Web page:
Strange things you discover when looking at old campaign material:
- Naming conventions change over time. Everything from Latin-like to unpronounceable to common is fair game.
- A city with a standing army of 169,000
- Every inn and tavern is still run by the thieves guild.
- A single page in the back of the city map key with the word 'NINJA' on it. Must have been important.
- 75 pages of computer generated text blocks detailing sunrise, sunset and the phases and rising and settings times of three separate moons. High and low tides too.
- 400 pages of 2nd edition D&D NPCs, complete with stats.
- The number of magic items found in a single tavern's list of NPCs is staggering.
- A garden plan for a house I owned in 1988. Uh... what?
Initially I was going to integrate this all into a wiki so I could reference and link it all together in a way that made sense. I've given up that idea, mostly because half of this stuff isn't connected and doesn't makes sense. Instead I'm just scanning everything to digital format, disposing of some of the really unreadable stuff, and reorganizing the rest into more compact and organized notebooks.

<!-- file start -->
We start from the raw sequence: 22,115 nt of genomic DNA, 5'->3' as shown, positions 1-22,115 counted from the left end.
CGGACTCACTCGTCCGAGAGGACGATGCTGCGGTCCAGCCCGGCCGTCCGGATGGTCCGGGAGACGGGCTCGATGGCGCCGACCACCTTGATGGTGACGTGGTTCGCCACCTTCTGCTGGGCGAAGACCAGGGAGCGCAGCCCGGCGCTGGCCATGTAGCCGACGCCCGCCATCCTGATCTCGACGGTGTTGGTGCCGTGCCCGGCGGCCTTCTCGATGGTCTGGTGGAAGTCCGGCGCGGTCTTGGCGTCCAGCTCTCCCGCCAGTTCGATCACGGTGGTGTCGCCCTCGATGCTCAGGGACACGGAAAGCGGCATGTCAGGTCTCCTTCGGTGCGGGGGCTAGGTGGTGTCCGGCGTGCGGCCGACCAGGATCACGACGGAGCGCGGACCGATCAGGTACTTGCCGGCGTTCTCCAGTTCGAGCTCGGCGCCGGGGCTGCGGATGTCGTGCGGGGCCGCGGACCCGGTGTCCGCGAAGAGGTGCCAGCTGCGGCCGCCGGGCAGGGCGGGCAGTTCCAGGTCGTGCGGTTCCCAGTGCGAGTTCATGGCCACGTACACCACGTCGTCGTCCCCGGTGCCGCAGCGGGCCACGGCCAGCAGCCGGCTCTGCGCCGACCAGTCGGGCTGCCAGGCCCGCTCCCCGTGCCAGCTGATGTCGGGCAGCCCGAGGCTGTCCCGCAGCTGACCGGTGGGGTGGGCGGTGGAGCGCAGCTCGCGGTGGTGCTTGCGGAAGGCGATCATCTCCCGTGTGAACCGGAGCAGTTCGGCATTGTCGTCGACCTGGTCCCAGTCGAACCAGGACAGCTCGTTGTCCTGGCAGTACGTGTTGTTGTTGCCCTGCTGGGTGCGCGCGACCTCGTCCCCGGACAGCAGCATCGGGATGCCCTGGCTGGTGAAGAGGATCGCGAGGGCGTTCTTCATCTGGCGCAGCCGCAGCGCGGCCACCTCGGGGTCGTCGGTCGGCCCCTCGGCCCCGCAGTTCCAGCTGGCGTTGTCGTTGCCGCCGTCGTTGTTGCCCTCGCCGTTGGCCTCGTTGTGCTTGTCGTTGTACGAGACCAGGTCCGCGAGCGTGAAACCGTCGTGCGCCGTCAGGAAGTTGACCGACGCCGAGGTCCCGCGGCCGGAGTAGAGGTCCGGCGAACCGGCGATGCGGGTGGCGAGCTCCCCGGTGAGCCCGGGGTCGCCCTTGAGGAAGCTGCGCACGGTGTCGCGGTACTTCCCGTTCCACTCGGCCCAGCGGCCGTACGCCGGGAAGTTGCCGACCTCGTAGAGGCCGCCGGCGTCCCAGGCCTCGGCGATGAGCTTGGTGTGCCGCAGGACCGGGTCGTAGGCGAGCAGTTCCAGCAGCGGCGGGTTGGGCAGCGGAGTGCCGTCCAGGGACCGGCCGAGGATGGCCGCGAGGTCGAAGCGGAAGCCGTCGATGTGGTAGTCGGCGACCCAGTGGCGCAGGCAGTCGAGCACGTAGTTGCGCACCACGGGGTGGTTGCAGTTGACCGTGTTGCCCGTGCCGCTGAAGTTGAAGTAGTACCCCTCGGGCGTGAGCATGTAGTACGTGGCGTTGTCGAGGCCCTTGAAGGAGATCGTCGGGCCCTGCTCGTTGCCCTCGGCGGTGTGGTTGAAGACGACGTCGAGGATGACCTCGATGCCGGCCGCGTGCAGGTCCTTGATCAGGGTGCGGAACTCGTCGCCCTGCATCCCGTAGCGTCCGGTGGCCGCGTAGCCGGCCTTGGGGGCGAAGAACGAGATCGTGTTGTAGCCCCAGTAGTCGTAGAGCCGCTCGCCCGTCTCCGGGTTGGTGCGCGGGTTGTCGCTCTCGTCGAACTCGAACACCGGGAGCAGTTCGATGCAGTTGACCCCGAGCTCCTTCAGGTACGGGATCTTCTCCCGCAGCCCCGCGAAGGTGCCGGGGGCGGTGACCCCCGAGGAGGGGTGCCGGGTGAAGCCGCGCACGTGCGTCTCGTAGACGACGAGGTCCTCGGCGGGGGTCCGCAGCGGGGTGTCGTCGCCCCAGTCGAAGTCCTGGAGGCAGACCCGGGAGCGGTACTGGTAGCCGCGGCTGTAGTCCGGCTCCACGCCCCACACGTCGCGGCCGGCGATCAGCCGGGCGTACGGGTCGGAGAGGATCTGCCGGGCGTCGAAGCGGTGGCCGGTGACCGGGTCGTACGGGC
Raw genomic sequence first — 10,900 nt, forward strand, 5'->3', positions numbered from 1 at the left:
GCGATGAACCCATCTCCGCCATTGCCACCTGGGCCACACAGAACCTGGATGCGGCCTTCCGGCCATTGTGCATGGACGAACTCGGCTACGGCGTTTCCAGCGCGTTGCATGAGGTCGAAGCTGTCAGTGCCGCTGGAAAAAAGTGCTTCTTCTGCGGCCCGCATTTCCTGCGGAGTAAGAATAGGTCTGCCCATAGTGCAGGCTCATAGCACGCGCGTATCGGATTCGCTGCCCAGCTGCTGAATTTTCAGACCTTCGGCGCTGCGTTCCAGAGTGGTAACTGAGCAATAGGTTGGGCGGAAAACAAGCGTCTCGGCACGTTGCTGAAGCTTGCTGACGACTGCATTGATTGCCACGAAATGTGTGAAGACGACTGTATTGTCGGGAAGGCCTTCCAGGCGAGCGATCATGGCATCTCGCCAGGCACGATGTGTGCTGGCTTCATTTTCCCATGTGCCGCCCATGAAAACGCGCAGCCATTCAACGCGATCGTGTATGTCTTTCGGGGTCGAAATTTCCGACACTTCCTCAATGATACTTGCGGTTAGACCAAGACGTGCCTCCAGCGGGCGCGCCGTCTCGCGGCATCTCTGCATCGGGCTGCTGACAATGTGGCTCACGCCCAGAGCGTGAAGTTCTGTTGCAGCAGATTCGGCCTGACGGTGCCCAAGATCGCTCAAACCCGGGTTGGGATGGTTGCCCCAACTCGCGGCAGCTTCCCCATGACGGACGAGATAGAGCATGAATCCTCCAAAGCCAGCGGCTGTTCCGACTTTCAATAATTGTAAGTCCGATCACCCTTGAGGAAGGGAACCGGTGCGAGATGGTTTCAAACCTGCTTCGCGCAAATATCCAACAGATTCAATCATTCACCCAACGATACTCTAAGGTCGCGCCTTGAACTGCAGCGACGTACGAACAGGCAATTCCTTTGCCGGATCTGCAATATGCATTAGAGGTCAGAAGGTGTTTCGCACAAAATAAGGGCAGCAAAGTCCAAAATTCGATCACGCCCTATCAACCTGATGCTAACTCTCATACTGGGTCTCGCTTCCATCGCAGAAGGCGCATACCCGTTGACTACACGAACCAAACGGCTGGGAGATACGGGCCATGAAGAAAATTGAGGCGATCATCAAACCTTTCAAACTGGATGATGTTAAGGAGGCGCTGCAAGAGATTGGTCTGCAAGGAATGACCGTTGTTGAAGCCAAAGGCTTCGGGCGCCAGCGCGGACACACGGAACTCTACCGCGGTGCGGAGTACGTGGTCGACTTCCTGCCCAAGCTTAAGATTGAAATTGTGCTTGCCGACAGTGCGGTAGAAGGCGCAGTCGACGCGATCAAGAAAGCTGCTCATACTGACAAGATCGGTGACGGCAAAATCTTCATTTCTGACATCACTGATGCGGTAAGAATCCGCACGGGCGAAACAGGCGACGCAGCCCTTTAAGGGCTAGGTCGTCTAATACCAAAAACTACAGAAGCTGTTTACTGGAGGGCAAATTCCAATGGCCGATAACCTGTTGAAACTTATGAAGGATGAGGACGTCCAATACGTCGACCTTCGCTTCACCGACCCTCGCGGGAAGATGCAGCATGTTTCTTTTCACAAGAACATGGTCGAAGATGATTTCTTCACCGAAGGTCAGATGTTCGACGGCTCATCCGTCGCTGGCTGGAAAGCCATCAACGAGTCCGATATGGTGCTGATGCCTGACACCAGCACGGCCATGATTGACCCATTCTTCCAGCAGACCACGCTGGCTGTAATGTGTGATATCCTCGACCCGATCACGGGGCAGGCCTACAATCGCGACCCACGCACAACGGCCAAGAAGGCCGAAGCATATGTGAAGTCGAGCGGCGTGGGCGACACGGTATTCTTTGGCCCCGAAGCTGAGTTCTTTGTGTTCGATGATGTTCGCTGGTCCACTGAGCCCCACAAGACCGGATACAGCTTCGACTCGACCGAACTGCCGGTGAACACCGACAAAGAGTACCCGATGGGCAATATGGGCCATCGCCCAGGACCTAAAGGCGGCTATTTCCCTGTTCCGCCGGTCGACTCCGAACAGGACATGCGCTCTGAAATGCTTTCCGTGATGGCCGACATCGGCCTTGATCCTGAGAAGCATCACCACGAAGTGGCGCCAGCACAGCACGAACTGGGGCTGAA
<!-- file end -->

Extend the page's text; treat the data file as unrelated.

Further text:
I'm using a flatbed scanner to digitize everything into 150 DPI jpegs. I'm applying a broad naming scheme to the files (right now I'm on Bestiary070.jpg). Once I have this all captured I'll try to figure out what to do with it. Some of it is fit only for filing away for nostalgia. Some of it I may transcribe to an editable digital format. I'd like to OCR it, but I suspect my handwriting will prevent that.
Has anyone else undertaken a project like this? Any suggestions on organizing a bunch of document scans into coherence? Any recommedations for Windows-based (free) OCR software?